Eventually, the cream rose. The power-conference team started playing like one.
Iona wasn’t going to pull off a stunner in Rick Pitino’s return to college basketball. It wasn’t going to upset 19-point favorite Seton Hall in its home opener.
The Gaels did scare the Pirates for about 25 minutes. They did have them down nine points late in the first half. For a team that was down two injured starters, had only two returning contributors available and just recently returned to practice after a two-week pause due to a positive COVID-19 test, that spoke volumes.
“You’re talking about a Hall of Fame coach,” Seton Hall coach Kevin Willard, Pitino’s assistant at Louisville and with the Celtics, said over Zoom. “I wasn’t shocked we were down nine.
“They’re exactly what I thought they were going to be. They’re extremely well-coached, they play hard and they are going to win a lot of games because, in my opinion, he’s the greatest college coach ever.”
Seton Hall pulled away in the second half on the strength of a 24-5 run, coasting to an 86-64 victory at fan-less Prudential Center in Newark. Sandro Mamukelashvili, Myles Cale and Jared Rhoden took over, combining for 59 points and 22 rebounds. Iona didn’t have an answer. The Gaels wore down. Their jumpers stopped falling and their defensive intensity dropped.
When Pitino, the former Louisville, Kentucky and Providence coach who spent the last two years coaching professionally in Greece, called Willard to schedule this game on Saturday, he knew he was running into a buzz saw. Getting a game in was more important after the layoff.
“I’m not pissed off that I lost, because I love Kevin,” Pitino joked. “If Kevin wasn’t the coach, I’d probably want to go out and drink a quart of scotch.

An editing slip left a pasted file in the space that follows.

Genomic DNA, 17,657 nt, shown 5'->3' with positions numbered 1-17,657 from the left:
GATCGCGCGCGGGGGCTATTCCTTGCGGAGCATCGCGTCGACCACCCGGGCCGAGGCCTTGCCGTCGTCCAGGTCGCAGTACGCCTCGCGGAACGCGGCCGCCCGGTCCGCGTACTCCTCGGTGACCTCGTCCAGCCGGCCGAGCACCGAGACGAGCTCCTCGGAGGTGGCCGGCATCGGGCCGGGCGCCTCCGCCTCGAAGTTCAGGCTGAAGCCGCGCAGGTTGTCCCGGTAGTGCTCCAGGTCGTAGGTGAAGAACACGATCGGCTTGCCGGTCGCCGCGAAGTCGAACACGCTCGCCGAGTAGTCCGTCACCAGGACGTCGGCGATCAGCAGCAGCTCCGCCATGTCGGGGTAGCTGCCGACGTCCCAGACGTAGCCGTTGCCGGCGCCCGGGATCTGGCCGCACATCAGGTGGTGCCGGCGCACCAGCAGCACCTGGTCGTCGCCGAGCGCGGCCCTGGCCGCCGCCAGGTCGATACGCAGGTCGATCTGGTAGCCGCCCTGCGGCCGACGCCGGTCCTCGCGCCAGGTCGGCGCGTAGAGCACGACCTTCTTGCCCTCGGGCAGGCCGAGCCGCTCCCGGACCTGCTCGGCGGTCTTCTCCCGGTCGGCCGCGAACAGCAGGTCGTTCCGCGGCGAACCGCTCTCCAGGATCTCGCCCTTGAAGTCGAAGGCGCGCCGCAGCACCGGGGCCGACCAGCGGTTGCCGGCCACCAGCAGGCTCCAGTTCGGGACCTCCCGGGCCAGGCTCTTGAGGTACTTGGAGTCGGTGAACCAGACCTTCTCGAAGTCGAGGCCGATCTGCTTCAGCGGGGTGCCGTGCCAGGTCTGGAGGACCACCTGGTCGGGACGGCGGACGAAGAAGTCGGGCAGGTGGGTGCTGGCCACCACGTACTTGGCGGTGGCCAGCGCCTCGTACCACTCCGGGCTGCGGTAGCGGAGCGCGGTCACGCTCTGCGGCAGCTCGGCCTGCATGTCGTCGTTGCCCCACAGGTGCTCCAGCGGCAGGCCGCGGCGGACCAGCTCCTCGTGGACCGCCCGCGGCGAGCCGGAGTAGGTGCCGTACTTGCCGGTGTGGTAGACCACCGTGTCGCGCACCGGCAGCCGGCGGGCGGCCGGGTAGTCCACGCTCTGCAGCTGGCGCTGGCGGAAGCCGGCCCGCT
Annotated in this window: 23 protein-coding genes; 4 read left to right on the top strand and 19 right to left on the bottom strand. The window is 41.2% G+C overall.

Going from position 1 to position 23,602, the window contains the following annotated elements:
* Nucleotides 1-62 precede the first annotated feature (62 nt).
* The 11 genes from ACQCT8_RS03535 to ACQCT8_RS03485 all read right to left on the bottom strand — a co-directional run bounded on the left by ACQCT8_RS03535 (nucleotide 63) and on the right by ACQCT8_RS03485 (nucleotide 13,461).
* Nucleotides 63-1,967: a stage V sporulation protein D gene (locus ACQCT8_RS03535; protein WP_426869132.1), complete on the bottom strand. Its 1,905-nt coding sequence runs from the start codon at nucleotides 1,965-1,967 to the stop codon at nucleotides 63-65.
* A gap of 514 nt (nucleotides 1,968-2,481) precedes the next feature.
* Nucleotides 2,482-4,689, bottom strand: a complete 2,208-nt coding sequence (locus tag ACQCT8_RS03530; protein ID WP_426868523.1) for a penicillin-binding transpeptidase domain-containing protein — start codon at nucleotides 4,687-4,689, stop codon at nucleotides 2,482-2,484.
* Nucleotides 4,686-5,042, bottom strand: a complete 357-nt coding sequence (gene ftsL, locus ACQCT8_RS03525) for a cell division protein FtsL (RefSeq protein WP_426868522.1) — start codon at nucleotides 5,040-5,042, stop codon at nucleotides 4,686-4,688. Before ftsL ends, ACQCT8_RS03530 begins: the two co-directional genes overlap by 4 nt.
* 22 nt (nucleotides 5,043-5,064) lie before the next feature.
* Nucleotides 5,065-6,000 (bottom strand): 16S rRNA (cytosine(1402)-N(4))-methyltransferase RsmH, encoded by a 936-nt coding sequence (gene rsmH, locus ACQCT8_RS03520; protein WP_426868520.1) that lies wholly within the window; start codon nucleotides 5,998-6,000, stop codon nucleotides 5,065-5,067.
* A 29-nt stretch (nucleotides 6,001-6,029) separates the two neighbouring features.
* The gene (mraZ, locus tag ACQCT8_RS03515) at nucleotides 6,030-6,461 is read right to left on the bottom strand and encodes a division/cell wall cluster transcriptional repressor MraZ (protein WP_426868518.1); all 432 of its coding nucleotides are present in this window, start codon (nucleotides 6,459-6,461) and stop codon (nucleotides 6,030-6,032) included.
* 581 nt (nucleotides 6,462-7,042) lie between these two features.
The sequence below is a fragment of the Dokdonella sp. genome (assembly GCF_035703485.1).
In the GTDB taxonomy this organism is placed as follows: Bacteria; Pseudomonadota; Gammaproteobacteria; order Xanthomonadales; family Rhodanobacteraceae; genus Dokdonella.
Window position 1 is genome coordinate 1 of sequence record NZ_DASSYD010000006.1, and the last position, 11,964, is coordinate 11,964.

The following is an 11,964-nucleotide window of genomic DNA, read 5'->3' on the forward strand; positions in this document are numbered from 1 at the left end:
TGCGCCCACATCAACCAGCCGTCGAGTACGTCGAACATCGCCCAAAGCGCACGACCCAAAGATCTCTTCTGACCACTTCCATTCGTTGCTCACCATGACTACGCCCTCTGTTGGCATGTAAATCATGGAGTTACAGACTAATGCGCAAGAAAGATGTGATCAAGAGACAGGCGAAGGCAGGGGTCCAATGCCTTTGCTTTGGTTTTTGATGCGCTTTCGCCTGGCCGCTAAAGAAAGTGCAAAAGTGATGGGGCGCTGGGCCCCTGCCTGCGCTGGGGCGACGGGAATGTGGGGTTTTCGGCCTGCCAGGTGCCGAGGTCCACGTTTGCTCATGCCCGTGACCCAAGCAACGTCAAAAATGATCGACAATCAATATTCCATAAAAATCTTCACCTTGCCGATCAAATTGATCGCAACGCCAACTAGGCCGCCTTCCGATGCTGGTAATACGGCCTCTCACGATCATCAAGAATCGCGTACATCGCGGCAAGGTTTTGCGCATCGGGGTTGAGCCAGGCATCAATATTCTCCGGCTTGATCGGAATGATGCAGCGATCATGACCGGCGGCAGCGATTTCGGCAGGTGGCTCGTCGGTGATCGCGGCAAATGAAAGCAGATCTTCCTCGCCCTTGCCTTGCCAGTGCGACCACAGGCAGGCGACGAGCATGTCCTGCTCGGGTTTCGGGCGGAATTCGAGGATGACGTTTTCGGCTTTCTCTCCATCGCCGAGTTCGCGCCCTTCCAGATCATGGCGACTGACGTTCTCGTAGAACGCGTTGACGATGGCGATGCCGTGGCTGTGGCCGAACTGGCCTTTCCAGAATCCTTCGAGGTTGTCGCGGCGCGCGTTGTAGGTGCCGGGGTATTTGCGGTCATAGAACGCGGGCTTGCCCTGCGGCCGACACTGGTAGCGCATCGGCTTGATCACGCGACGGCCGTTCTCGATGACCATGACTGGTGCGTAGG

“It was excellent for us. Getting them in Madison Square Garden next year will even be better,” he added, referring to the return game the teams have agreed to play next year.
He threw his players into the deep end of the pool right away. Early on, the Gaels were able to stay afloat.
There were some bright spots despite the lopsided loss, even without starting point guard Asante Gist and 7-foot-1 freshman forward Osborn Shema. Freshman big man Nelly Junior Joseph showed potential, notching 13 points, six rebounds and two blocks. So did freshman guard Ryan Myers (nine points) of Brooklyn. Senior Isaiah Ross scored a team-high 23 points, though Pitino wasn’t happy with his performance, pointing to the zero in the assist column.
“I thought our defensive intensity was great in the first half. If we would’ve played the same type of defense in the second half, we had a chance to win the game,” Pitino said. “Overall, it was terrific. We are going to be a really good basketball team.”
Pitino has talked about wanting to turn Iona into the Gonzaga of the East, but he has also stressed patience after a limited offseason due to COVID-19 and an almost completely new and extremely young team.
He has insisted this will be his last coaching job after a Hall of Fame career that includes two national championships, Final Four berths with three different schools and a 647-272 all-time record. It was uncertain whether Pitino would ever coach again after he was fired by Louisville in October 2017.
In March, Iona made the stunning hire. Monday night, he was on the sideline.
“I’m super-excited to be back,” Pitino said. “I thank the president almost once or twice a week for giving me this opportunity to coach at Iona. I think it’s a special little campus, a special little place.
“I feel we’re going to make it big time.”
After the game, Willard revealed he tested positive for COVID-19 a few weeks ago when there was an outbreak of the virus within his program. He didn’t suffer any symptoms other than losing his sense of smell for five days.